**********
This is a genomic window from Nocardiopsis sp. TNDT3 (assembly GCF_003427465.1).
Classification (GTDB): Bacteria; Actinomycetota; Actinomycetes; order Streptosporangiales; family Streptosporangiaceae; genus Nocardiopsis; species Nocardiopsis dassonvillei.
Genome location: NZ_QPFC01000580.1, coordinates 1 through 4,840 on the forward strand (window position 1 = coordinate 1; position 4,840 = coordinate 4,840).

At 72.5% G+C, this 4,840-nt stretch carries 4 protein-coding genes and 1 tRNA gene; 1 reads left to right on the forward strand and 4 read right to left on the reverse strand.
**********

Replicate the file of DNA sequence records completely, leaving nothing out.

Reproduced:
This is a genomic window from Nocardiopsis sp. TNDT3 (assembly GCF_003427465.1).
Classification (GTDB): Bacteria; Actinomycetota; Actinomycetes; order Streptosporangiales; family Streptosporangiaceae; genus Nocardiopsis; species Nocardiopsis dassonvillei.
Genome location: NZ_QPFC01000580.1, coordinates 1 through 4,840 on the forward strand (window position 1 = coordinate 1; position 4,840 = coordinate 4,840).

At 72.5% G+C, this 4,840-nt stretch carries 4 protein-coding genes and 1 tRNA gene; 1 reads left to right on the forward strand and 4 read right to left on the reverse strand.